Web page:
Margaret mentioned she will be getting another package this year from Howard Kerr in Maryville with tentative pick up date 4/3/15 and asks that anyone who also wants a package from Howard let her know ASAP so she can pass the order along. To the best of her knowledge these bees are Italians. Chris also mentioned H&R out of Jessop Georgia as an additional source, as well as Kelleys out of KY. Ed Johnson out of Goodlettsville was another bee source mentioned.  Again it was stressed that the time to order is NOW.


CCBA Beginning Beekeeping Workshop


Chris put adds in the South Cheatham Advocate and the Ashland City Times. In the first 4 days he has had 9 people call. There is no charge but intent is to know how many people will be coming, and to limit attendance to 40 newcomers. Program will run from 9 AM until 2 PM. Club members have chosen to bring light “finger food” snacks to share as we are not going to be serving lunch.

Discussion led to the following plan:

9:00 – 9:10  Welcome and Introduction of Speakers    Margaret Beaver

9:15 – 10:15  Hive set up  and placement video      Johnie Bell

10:25 – 11:25 Do’s and Don’ts of Beekeeping    Chris Robbins

11:25 - 12:25 Beekeeping equipment basics   Junior Morrow

12:35 – 1:35   Swarms/Basic Hive Health          Johnie Bell

1:35 – 2:00    Questions and answer panel          James Hicks, Johnie Bell, Becky Harris, Margaret Beaver,

                                                                                                    And possibly, additionally, 2 others, Paul Carter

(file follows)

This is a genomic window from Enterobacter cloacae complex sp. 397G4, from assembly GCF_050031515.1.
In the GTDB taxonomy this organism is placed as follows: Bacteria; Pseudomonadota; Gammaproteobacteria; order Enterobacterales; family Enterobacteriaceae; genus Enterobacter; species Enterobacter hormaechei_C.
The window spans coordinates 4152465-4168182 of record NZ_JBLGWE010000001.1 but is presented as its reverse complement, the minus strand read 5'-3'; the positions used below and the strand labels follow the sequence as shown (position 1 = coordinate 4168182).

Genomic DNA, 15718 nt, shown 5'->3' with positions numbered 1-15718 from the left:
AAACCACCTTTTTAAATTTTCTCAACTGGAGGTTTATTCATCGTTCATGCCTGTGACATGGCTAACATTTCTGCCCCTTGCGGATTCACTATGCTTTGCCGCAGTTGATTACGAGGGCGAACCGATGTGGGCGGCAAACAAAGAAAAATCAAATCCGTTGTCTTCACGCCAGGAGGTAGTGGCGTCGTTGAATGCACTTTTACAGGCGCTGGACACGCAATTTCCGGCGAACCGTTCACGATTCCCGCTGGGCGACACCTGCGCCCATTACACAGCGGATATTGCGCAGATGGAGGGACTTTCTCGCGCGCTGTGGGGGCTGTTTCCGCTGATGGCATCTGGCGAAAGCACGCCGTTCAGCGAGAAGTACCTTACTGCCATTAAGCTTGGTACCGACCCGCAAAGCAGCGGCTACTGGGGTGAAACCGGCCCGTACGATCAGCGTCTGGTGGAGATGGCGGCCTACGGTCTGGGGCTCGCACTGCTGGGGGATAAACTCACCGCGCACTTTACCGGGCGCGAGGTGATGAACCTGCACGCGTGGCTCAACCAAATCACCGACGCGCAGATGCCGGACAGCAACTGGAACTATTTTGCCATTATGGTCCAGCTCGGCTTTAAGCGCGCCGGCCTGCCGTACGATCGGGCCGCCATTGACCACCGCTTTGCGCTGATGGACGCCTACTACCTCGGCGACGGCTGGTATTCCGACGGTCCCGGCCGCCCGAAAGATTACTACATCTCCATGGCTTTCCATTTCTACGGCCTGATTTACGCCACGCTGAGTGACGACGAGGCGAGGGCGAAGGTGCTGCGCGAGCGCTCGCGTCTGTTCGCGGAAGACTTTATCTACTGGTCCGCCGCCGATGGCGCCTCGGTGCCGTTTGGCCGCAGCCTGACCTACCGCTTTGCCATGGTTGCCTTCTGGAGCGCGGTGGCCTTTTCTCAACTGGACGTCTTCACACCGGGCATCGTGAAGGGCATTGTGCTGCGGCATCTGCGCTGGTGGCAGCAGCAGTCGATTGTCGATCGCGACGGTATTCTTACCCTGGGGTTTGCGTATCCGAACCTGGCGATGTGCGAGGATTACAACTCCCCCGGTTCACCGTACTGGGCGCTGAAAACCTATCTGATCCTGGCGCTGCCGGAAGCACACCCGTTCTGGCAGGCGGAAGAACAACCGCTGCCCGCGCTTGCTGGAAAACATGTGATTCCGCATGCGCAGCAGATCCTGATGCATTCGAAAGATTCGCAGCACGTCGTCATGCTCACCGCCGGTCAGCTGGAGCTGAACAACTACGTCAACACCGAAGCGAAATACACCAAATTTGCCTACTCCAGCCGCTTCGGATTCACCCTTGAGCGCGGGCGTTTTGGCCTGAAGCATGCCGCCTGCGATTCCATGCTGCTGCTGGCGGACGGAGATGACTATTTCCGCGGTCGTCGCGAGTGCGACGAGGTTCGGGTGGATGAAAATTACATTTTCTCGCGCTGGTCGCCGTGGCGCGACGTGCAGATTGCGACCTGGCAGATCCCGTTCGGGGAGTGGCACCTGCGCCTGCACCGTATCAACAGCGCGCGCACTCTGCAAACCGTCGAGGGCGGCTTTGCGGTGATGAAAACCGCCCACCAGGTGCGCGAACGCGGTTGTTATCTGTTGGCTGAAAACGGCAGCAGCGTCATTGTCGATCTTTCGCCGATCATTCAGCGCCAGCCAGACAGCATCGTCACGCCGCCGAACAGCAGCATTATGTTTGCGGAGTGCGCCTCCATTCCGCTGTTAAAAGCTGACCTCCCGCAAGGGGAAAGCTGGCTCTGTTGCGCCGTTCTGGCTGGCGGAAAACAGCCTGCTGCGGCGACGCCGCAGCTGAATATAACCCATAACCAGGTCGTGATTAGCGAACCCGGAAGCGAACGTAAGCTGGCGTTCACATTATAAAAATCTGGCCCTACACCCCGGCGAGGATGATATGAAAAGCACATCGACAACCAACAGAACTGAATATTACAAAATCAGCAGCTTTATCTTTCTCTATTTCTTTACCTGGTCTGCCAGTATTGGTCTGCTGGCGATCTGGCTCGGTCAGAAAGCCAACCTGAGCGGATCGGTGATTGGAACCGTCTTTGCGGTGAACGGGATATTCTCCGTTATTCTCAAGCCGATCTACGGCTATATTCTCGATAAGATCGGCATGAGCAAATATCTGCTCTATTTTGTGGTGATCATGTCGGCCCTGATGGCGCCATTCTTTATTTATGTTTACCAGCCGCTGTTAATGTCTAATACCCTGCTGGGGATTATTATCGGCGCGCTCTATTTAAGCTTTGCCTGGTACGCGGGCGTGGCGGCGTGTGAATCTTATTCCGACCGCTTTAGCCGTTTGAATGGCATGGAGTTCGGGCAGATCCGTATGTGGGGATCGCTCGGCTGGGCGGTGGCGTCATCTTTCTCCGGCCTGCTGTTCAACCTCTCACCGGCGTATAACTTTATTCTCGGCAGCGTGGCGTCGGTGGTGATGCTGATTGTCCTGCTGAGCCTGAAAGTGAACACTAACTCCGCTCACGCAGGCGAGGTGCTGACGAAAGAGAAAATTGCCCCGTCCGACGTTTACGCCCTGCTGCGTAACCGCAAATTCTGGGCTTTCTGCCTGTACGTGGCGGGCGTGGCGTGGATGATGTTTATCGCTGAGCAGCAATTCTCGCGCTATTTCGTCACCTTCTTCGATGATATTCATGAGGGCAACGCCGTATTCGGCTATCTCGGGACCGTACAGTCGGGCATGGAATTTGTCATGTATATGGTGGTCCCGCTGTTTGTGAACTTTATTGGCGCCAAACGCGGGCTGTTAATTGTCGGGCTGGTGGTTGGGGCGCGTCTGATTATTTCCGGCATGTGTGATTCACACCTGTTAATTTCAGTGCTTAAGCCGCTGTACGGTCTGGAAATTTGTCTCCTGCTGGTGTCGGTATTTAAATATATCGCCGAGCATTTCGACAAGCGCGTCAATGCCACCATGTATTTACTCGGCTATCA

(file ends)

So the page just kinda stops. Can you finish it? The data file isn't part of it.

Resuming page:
& Jeff.                                                                                                         



During this final portion the membership program and hive “give-a-way” will be discussed as well.

Chris further suggested that the club purchase of few of the University of Tennessee extension booklets “Beekeeping in Tennessee” to have available. Although the same booklet can be downloaded, for free, the colorful picture and bound format are desirable and many newcomers might want to purchase one.

Members were encouraged to bring any things that had helped them, books and such, and Chris said he would mention the apiary registration process at some point, including having some forms printed out.


Chris intends to have a flyer available for the 2/20/15 presentation in Murfreesboro. He elaborated on his keen interest in going well beyond beekeeping basics into more advanced areas of bee management.


James Hicks then led the club then into a spontaneous discussion about the problems associated with not having enough bee friendly cover to support our bees. One thing mentioned was changes in land management where so many wild areas have been bush hogged and similar, destroying valuable sources of vegetation. He stated his intention to start planting lavender. Chris knew of a series of webinars dealing with attracting pollinators and said he would attempt to find a way to get these programs on a DVD to better share the material with the club. 

Chris then suggested by virtue of his position at the University, he would be in a good position to write up a grant program, a collaboration between our club and the extension,  where we could actually create a demonstration garden to introduce people to the best kinds of plants to have to support pollinators.  Tentative size might be a quarter of an acre. 

James hicks further suggested he might get the man from Bates nursery to come make a presentation to the club about beneficial plantings. Club members liked this idea very much.


We then discussed the upcoming schedule of educational topics we want to present at our meetings in 2015. We had set this up last year and have not yet completed the months we had previously outlined.

February: repairing and preparing equipment for spring.

March:  Foundation selection and preparation. Review of hive set up as introduced the 31st.

April:  Prepare for the honey flow.

May: beneficial bee crops, possibly to the farm.


Further topics for the rest of the year will be addressed in May .